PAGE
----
DIY DIVA
DIY diva

Adventures In Cabinet Making

DIY diva

I never thought I’d reach a point where my cabinet-making skills would be the sole determining factor in whether or not I get to take a bath in the next month, but hey, living in a garage here, so I’m not sure why I’m surprised.

With the inside of the full bath completely tiled I need to finish the outside edges with these standing stones…

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And in order to do that I need to finish the wood on the second wall…

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And in order to do that, I need to have a bathroom vanity in place. And since I’m too cheap to spend $1499 on this one…

I guess that means it’s time to break out the table saw. And I know all of that would lead you to believe that I’m going to show you a picture of that exact cabinet completely built and installed in my bathroom, but here’s about as far as I got with that one:

DSC_0618

And that’s because I’m a horrible daughter. Yes, it’s true.

Here’s why it’s not fun being related to me:

  1. If you don’t like your bathroom I will encourage you to rip everything out because “we can re-tile this in a weekend”
  2. And if you re-tile your bathroom and decide you need a new vanity but the 60″ version is too big to fit, I will say ” no problem, get the smaller version and I’ll build you a 12″ filler cabinet for the side
  3. And if I’m also building a house when all of this is going on, you will not get your cabinet for, um, eight months

So you can see why before I built myself a bathroom cabinet it was imperative that I finished my mothers bathroom cabinet, which basically has looked like this since some time in August.

10_basic_cabinet

And now that I’ve wrapped up the guilt-ridden-confessional portion of this post, here are some highlights from my first attempt at cabinet construction.

I basically used the construction of her existing cabinet as a template for how I’d build this one. I used 1/2″ stain-grade plywood for the sides and 3/4″ aspen stock for the front.

01_pieces

My plan was to use the router to cut a slot in the side panels that the back panel would slide into. And then slot the front frame to fit on the side panels.

I used a 1/2″ straight bit on the router and set the fence up on the table to give me 1/8″ on the outside. (In retrospect I’d make that 3/16″ minimum.)

02_router

I tested this theory out with a scrap piece first.

03_mortise

And I was all, hey, this cabinet making stuff isn’t too hard.

04_trial

Here are the sides, routered. Routered? Routed? Whatever… finished.

05_sides_mortised

The back fit in without too much trouble.

06_back_of_cabinet

The front was slightly more complicated because I needed to create a mortise and tennon joint for the top and bottom of the frame, and slot the back of the frame pieces to fit on to sides.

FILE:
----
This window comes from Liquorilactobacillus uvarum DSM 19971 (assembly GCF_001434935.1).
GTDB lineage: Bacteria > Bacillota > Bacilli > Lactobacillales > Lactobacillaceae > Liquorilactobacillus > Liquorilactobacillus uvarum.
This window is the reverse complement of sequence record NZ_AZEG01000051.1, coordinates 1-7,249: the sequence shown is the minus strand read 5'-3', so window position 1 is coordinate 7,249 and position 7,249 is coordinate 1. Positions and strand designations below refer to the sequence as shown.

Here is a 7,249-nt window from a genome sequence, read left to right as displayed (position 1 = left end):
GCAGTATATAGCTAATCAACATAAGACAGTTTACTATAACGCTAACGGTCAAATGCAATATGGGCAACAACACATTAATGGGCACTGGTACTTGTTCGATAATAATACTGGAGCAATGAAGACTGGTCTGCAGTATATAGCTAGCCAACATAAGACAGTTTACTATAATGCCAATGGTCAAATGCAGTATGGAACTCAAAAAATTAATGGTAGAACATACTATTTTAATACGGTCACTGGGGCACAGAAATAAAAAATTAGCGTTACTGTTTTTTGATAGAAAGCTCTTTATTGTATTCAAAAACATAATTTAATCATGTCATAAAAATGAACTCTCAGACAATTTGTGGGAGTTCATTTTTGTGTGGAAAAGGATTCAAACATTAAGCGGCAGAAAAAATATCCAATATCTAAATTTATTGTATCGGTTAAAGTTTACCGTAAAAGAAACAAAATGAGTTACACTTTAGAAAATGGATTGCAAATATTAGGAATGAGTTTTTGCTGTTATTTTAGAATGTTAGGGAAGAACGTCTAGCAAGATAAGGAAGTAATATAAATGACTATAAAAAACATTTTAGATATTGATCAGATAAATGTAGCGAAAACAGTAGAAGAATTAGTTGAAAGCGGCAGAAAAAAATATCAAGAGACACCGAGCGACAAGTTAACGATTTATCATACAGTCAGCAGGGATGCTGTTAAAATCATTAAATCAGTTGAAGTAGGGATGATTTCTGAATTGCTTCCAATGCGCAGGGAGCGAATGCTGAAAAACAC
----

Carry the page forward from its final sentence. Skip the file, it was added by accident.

07_front_frame

08_tennon

Here it is dry-fit again, and that’s basically all the pictures I have of this process because at some point I must have deleted images from The Epic Struggle With Squaring off the camera without putting them on the computer.

10_basic_cabinet

I do however have a video of this process which I haven’t been able to edit yet because I haven’t sufficiently healed from the trauma of trying to make everything fit together at 90-degree angles. Even with the large cabinet clamps I stole borrowed from my dad it was still a struggle, and the cabinet still isn’t 100% square. Suffice it to say this is why my attitude changed to, hey, this cabinet making stuff is a pain in the ass.

I decided to use standard shelf brackets for both shelves because I’m a novice.

11_shelf_bracket

Mom got in on the staining action…

12_stain

And this weekend I finally cut the shelves to finish the thing up.

13_almost_done

The shelves just need a little stain and coat of poly for the whole thing, and then my mom can have her bathroom back.

I would say it’s not bad for my first attempt although you probably won’t be seeing me do a rendition of this project on This Old House or anything. I mean, you never see those dudes fit a square shelf into a not-entirely-square cabinet by using a prybar, but I can’t be the only person that’s had to do that, right?

This experience taught me that I’m good to build a cabinet every now and again, but I feel supremely confident that buying cabinets for the kitchen was a better idea than building all of them.

For the full bath cabinet I’m totally going with dowel construction because, you know, more quality time with my drill can’t be a bad thing.

DIY diva

    Comments

  • Page Farm Chick


    I’m eager to see what you do with the stones!

  • Remodeling Guy


    Hah! You might not SEE them fit a square shelf into a not-so-square cabinet, but I can assure you, it happens all the time. We used to have the funniest names for the giant crow-bar and sledge hammers. A guy would say, “would you grab the wall adjustment kit from the truck” and that meant the sledge hammer! So no worries. Your cabinet looks great.

    • kitliz


      “Adjustment kit” I LOVE it. And so true.

  • Lisa


    The cabinet looks great! I think Norm Abram would approve.

    All of the cabinet-like things we build, look good from 10 feet away and are held together with tons of cauk and wood glue.

  • Jeff


    Lisa is right about the 10 foot rule. I call caulk the woodworker’s friend.

    Good looking cabinet!

  • Dana Caffrey


    Beautiful!!! I really love your work, it’s simple yet elegantly looking. I also love the color, although it’s just plain, it stands out. Keep posting more great works!

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